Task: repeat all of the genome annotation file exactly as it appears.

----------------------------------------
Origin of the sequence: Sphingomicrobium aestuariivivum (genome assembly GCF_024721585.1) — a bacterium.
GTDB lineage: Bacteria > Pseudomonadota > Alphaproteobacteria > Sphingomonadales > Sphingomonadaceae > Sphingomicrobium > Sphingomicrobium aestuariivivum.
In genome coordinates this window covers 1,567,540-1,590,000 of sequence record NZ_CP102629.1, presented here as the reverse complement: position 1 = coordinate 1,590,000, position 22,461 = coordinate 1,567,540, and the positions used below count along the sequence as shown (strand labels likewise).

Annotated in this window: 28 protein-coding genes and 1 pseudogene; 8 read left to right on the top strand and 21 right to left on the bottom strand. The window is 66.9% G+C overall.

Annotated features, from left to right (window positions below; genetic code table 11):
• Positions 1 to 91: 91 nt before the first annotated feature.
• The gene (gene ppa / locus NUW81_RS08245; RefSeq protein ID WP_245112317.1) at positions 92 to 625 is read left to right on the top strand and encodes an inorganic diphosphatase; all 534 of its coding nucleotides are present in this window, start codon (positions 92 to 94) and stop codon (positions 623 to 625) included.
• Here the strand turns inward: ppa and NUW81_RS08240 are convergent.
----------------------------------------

Origin of the sequence: Sphingomicrobium aestuariivivum (genome assembly GCF_024721585.1) — a bacterium.
GTDB lineage: Bacteria > Pseudomonadota > Alphaproteobacteria > Sphingomonadales > Sphingomonadaceae > Sphingomicrobium > Sphingomicrobium aestuariivivum.
In genome coordinates this window covers 1,567,540-1,590,000 of sequence record NZ_CP102629.1, presented here as the reverse complement: position 1 = coordinate 1,590,000, position 22,461 = coordinate 1,567,540, and the positions used below count along the sequence as shown (strand labels likewise).

Annotated in this window: 28 protein-coding genes and 1 pseudogene; 8 read left to right on the top strand and 21 right to left on the bottom strand. The window is 66.9% G+C overall.

Annotated features, from left to right (window positions below; genetic code table 11):
• Positions 1 to 91: 91 nt before the first annotated feature.
• The gene (gene ppa / locus NUW81_RS08245; RefSeq protein ID WP_245112317.1) at positions 92 to 625 is read left to right on the top strand and encodes an inorganic diphosphatase; all 534 of its coding nucleotides are present in this window, start codon (positions 92 to 94) and stop codon (positions 623 to 625) included.
• Here the strand turns inward: ppa and NUW81_RS08240 are convergent.